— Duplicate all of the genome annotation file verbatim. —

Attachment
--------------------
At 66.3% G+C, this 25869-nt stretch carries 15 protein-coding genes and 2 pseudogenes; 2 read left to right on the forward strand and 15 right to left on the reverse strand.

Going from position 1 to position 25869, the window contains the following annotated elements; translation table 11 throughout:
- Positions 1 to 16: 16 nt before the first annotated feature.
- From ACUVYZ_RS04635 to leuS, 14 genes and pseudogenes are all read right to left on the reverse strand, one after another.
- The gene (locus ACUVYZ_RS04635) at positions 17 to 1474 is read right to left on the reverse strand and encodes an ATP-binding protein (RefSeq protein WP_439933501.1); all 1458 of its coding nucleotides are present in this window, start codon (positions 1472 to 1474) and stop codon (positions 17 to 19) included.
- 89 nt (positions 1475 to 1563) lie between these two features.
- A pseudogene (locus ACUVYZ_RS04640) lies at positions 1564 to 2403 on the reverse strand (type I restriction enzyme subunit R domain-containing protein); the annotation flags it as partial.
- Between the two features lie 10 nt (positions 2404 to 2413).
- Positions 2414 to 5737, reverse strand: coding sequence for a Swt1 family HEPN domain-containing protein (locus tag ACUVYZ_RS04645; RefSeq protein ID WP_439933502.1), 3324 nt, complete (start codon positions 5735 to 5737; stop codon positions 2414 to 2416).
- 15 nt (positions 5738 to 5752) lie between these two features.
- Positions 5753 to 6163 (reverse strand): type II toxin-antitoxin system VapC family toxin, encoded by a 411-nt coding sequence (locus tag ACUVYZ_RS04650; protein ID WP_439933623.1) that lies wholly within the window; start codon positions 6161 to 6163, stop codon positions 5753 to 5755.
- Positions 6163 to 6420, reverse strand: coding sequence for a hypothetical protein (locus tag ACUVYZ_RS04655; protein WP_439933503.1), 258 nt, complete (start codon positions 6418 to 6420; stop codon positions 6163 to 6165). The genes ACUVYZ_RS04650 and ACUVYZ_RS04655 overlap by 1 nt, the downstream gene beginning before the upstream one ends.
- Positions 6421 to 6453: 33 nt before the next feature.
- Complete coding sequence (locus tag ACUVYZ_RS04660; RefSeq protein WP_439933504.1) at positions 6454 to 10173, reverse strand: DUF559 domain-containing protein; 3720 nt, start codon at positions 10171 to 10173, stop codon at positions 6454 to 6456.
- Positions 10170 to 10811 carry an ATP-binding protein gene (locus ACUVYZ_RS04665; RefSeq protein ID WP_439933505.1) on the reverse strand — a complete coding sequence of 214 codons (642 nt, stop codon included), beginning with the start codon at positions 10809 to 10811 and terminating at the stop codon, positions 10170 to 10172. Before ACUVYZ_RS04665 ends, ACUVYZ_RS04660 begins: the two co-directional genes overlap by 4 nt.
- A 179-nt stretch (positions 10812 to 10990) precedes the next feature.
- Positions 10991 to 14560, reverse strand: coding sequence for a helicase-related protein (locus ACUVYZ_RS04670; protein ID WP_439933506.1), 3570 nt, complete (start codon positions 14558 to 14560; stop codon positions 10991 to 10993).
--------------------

At 66.3% G+C, this 25869-nt stretch carries 15 protein-coding genes and 2 pseudogenes; 2 read left to right on the forward strand and 15 right to left on the reverse strand.

Going from position 1 to position 25869, the window contains the following annotated elements; translation table 11 throughout:
- Positions 1 to 16: 16 nt before the first annotated feature.
- From ACUVYZ_RS04635 to leuS, 14 genes and pseudogenes are all read right to left on the reverse strand, one after another.
- The gene (locus ACUVYZ_RS04635) at positions 17 to 1474 is read right to left on the reverse strand and encodes an ATP-binding protein (RefSeq protein WP_439933501.1); all 1458 of its coding nucleotides are present in this window, start codon (positions 1472 to 1474) and stop codon (positions 17 to 19) included.
- 89 nt (positions 1475 to 1563) lie between these two features.
- A pseudogene (locus ACUVYZ_RS04640) lies at positions 1564 to 2403 on the reverse strand (type I restriction enzyme subunit R domain-containing protein); the annotation flags it as partial.
- Between the two features lie 10 nt (positions 2404 to 2413).
- Positions 2414 to 5737, reverse strand: coding sequence for a Swt1 family HEPN domain-containing protein (locus tag ACUVYZ_RS04645; RefSeq protein ID WP_439933502.1), 3324 nt, complete (start codon positions 5735 to 5737; stop codon positions 2414 to 2416).
- 15 nt (positions 5738 to 5752) lie between these two features.
- Positions 5753 to 6163 (reverse strand): type II toxin-antitoxin system VapC family toxin, encoded by a 411-nt coding sequence (locus tag ACUVYZ_RS04650; protein ID WP_439933623.1) that lies wholly within the window; start codon positions 6161 to 6163, stop codon positions 5753 to 5755.
- Positions 6163 to 6420, reverse strand: coding sequence for a hypothetical protein (locus tag ACUVYZ_RS04655; protein WP_439933503.1), 258 nt, complete (start codon positions 6418 to 6420; stop codon positions 6163 to 6165). The genes ACUVYZ_RS04650 and ACUVYZ_RS04655 overlap by 1 nt, the downstream gene beginning before the upstream one ends.
- Positions 6421 to 6453: 33 nt before the next feature.
- Complete coding sequence (locus tag ACUVYZ_RS04660; RefSeq protein WP_439933504.1) at positions 6454 to 10173, reverse strand: DUF559 domain-containing protein; 3720 nt, start codon at positions 10171 to 10173, stop codon at positions 6454 to 6456.
- Positions 10170 to 10811 carry an ATP-binding protein gene (locus ACUVYZ_RS04665; RefSeq protein ID WP_439933505.1) on the reverse strand — a complete coding sequence of 214 codons (642 nt, stop codon included), beginning with the start codon at positions 10809 to 10811 and terminating at the stop codon, positions 10170 to 10172. Before ACUVYZ_RS04665 ends, ACUVYZ_RS04660 begins: the two co-directional genes overlap by 4 nt.
- A 179-nt stretch (positions 10812 to 10990) precedes the next feature.
- Positions 10991 to 14560, reverse strand: coding sequence for a helicase-related protein (locus ACUVYZ_RS04670; protein ID WP_439933506.1), 3570 nt, complete (start codon positions 14558 to 14560; stop codon positions 10991 to 10993).